In the chatter this week about who will replace Matt Lauer at “The Today Show,” one name that should be obvious is largely missing: Al Roker.
One theme running through many of the stories and opinion pieces speculating on who should get Lauer’s job is the notion that there is no one in particular who is “ready” or “qualified” to take it on.
Qualified? Ready? Two words: Al Roker. NBC News should bump him up to the lead role on “Today” and be quick about it.
Someone is out there promoting Craig Melvin -- a co-anchor on “Weekend Today” -- for the job. At least it seems as if someone is promoting him because his name has begun to pop up near the top of these speculative pieces.
If you have ever caught Melvin on the weekend shows, you might conclude that he’s an affable enough guy. But he is a virtual unknown to the show's weekday audience.
You know who isn't unknown -- and as a matter of fact, is very well-known to the weekday viewers? Al Roker.
There are those who might say a TV personality who handles the weather segments and other “feature” portions of “The Today Show” does not have the “gravitas” to take a lead role on such an august broadcast as NBC's storied morning show.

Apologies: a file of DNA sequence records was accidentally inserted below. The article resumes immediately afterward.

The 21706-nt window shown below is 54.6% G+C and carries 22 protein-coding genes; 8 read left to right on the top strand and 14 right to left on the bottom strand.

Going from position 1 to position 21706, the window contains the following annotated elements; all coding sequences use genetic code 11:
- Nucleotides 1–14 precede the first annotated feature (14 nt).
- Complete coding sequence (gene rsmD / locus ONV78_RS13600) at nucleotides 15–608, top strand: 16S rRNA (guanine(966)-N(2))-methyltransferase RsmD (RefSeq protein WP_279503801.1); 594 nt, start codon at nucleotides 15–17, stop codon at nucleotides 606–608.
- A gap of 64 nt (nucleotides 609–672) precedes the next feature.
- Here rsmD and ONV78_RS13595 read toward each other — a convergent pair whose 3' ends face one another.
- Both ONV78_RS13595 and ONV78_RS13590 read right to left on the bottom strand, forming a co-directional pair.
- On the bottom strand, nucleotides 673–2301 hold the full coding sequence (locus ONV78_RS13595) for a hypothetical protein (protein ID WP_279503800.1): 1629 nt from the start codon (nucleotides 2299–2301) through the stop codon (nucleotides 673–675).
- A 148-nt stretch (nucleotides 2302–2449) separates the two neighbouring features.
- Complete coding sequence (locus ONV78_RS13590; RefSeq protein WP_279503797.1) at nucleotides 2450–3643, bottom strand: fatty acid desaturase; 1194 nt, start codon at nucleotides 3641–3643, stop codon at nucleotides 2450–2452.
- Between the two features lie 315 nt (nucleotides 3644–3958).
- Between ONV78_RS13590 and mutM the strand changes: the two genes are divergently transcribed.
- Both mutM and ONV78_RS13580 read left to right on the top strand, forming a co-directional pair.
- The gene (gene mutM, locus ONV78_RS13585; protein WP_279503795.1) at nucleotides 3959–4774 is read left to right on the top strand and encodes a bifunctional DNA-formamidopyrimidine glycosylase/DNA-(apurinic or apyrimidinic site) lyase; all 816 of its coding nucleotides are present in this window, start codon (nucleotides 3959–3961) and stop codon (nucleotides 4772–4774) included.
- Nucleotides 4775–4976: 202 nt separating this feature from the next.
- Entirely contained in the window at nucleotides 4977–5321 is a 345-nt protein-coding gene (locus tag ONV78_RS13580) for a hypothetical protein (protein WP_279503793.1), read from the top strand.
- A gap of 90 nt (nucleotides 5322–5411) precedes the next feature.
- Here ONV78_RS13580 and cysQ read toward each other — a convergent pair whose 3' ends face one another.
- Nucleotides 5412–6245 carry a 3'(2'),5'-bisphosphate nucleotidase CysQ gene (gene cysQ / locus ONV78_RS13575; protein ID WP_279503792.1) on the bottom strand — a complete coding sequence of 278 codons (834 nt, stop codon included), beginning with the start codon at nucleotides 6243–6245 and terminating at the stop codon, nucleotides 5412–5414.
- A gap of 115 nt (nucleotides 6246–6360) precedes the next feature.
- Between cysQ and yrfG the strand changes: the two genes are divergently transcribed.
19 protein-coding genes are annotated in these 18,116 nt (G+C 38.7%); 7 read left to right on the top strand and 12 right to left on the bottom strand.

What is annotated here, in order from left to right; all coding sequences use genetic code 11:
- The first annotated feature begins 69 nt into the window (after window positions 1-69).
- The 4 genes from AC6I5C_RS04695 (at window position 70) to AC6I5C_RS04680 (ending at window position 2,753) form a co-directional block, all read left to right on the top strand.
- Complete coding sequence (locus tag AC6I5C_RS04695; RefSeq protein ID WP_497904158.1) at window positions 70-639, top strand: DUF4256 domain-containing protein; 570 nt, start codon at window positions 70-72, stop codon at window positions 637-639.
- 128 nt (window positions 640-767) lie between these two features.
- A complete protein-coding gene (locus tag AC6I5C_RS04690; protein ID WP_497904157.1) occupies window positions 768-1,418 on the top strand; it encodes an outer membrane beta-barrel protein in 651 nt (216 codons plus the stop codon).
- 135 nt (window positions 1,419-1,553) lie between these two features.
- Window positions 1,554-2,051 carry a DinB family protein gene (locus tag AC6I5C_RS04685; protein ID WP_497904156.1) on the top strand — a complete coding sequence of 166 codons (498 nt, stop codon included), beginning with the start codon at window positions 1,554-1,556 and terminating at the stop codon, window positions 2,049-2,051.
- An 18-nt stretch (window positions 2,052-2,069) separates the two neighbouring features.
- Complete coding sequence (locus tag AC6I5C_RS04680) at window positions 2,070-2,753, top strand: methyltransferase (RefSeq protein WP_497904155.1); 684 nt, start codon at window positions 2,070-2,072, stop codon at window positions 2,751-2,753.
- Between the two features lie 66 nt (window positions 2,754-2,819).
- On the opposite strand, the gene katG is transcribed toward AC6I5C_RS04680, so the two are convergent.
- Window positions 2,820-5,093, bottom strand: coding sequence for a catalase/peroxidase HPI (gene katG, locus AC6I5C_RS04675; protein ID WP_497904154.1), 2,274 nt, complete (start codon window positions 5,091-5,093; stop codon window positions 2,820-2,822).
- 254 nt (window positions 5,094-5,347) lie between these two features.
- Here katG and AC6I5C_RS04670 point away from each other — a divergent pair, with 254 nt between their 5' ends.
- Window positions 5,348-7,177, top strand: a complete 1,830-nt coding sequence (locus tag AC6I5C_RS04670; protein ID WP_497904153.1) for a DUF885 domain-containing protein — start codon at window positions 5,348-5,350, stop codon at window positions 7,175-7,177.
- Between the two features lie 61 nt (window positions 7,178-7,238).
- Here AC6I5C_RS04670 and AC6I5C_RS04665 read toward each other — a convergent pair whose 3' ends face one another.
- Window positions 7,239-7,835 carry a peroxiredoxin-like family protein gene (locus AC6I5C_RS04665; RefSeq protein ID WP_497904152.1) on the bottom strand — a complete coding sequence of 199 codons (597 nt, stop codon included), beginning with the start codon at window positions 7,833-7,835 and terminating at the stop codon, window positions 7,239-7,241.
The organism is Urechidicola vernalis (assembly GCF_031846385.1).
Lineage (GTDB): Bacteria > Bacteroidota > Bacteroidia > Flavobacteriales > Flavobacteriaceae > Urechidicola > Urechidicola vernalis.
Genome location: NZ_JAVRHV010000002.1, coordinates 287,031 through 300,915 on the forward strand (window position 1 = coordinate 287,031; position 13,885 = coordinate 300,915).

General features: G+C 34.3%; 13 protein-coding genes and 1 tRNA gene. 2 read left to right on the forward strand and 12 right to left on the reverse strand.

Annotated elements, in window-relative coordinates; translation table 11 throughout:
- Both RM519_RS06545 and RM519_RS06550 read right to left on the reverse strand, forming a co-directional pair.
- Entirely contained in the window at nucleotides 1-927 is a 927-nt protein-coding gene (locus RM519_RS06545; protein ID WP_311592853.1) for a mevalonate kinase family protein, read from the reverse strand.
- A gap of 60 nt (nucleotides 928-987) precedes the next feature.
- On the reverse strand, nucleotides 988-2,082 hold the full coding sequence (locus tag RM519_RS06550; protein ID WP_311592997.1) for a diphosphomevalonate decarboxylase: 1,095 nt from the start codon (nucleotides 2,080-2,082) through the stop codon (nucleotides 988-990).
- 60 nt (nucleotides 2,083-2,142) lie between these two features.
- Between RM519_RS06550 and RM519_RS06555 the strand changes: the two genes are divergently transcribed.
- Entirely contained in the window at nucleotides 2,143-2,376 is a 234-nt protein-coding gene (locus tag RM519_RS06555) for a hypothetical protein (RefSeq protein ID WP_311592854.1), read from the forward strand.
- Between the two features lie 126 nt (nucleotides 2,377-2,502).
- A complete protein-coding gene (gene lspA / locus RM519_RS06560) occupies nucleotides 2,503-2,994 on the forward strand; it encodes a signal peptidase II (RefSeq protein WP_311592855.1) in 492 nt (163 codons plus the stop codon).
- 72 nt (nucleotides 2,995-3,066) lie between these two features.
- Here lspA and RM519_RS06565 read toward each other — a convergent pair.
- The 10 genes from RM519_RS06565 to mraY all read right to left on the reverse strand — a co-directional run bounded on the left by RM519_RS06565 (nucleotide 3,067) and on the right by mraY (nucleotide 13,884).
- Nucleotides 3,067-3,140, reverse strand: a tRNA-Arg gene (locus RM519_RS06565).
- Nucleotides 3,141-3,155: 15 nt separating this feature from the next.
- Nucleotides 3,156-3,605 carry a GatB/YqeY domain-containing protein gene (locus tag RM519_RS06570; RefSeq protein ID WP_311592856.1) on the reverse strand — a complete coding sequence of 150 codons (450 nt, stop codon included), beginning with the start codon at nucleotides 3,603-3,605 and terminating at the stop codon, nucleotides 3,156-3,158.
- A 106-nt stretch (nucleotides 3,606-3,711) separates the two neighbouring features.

News flash: Lauer did not have any gravitas either. But he had the dexterity to interview just about anyone. You know who else has the same skill, and who has been doing national television at least as long as Matt Lauer, if not longer? Al Roker.
As suggested recently here in another TV Blog about the network morning shows, their success depends in large measure on the comfort level that viewers feel with a show's on-air personalities.
Here's an exercise you can do now in your home, office, taxi or commuter train: Try to think of the single best-known and best-liked TV personality in all of network television in the morning. You know the answer already: It’s Al Roker.
It might be true that some people may not like Al Roker. But these people are obviously deranged. For the vast majority of people, Al Roker is a great constant in a changing world. He has been around a long time, and when it comes to the art of broadcasting, he is one of our few true masters of the craft.
You know who else might be deranged? Anyone at NBC News who isn't seriously considering Al Roker to fill the Lauer vacancy.